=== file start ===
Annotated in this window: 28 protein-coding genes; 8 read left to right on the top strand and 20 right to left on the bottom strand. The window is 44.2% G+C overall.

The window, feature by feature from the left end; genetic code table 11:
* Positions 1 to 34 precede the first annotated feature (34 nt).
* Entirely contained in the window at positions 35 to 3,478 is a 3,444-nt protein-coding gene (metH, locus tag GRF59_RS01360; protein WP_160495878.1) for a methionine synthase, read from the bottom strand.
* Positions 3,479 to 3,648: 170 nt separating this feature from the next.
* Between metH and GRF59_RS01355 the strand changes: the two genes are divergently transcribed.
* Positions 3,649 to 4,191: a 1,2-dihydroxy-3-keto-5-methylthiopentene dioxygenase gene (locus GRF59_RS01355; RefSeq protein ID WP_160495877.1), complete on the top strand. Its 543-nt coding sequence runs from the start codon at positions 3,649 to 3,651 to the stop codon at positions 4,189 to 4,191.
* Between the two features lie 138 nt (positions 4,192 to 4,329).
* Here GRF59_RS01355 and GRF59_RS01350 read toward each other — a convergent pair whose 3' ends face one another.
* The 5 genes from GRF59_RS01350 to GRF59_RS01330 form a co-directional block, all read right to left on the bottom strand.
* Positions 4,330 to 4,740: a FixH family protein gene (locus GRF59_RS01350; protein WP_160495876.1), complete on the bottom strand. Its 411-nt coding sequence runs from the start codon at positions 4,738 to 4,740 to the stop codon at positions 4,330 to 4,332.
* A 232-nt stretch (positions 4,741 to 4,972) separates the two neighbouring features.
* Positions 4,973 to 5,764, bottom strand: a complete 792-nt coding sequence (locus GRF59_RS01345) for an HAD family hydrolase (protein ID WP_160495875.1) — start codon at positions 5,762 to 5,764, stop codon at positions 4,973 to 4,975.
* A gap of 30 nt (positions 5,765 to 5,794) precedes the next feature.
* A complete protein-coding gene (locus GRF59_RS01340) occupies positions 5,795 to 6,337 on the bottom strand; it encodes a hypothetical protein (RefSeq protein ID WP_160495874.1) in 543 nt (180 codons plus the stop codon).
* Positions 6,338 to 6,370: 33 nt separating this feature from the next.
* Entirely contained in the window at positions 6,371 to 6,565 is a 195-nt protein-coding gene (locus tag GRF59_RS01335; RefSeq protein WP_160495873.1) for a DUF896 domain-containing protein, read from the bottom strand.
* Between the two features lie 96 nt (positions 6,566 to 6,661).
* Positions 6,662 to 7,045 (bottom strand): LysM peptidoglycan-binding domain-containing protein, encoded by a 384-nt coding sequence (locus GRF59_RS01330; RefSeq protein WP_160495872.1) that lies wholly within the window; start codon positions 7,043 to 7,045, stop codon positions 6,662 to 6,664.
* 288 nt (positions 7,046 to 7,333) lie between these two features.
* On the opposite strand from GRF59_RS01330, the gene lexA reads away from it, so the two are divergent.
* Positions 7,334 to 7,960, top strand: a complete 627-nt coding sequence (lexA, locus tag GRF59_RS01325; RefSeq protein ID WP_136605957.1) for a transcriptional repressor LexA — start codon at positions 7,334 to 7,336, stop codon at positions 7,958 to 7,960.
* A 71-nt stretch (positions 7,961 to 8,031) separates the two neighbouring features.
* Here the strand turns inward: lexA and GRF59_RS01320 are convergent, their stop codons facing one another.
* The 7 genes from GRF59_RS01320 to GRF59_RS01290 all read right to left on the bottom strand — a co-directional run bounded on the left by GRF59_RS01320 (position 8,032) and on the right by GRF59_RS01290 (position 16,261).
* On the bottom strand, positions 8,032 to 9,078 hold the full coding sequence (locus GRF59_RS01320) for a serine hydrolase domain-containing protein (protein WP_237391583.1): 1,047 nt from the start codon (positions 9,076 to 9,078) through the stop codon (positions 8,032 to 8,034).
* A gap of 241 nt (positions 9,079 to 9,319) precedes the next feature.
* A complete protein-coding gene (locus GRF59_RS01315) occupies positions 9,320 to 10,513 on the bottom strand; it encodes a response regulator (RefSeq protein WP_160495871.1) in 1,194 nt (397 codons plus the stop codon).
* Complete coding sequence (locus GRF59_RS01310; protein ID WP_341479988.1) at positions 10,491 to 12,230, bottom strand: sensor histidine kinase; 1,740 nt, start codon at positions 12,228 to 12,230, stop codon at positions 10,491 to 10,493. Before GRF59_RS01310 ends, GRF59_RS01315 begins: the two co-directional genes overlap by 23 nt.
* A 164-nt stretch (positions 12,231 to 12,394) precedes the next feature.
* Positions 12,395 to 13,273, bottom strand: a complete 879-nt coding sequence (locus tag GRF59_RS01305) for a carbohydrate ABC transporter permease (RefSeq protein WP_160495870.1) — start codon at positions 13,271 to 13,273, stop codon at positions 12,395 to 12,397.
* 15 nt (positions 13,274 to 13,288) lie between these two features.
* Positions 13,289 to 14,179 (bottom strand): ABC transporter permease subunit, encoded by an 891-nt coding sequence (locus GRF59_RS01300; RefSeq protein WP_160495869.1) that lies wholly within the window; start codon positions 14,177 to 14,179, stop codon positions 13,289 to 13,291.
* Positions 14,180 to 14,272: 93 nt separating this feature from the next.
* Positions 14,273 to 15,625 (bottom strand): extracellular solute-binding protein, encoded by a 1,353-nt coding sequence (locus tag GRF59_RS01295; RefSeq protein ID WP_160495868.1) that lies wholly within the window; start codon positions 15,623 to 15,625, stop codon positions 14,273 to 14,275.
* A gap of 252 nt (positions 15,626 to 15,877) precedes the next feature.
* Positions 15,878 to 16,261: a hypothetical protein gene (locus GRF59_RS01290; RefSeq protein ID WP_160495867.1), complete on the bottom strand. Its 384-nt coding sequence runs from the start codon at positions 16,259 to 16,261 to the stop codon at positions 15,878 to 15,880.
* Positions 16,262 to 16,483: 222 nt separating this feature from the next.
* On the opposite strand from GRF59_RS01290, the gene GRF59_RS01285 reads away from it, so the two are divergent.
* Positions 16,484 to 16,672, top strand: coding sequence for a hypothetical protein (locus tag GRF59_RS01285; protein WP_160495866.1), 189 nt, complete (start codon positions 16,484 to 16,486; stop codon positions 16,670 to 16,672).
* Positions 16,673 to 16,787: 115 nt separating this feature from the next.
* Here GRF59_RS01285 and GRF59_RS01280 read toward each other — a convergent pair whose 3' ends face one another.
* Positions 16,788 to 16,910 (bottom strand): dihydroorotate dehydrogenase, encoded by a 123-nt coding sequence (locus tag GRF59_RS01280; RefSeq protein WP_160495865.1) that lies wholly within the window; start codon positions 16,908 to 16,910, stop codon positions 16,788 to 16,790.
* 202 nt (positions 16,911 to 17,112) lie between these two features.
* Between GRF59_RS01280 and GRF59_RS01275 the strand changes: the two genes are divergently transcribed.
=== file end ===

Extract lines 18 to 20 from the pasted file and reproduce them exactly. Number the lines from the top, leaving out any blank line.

* Between the two features lie 96 nt (positions 6,566 to 6,661).
* Positions 6,662 to 7,045 (bottom strand): LysM peptidoglycan-binding domain-containing protein, encoded by a 384-nt coding sequence (locus GRF59_RS01330; RefSeq protein WP_160495872.1) that lies wholly within the window; start codon positions 7,043 to 7,045, stop codon positions 6,662 to 6,664.
* 288 nt (positions 7,046 to 7,333) lie between these two features.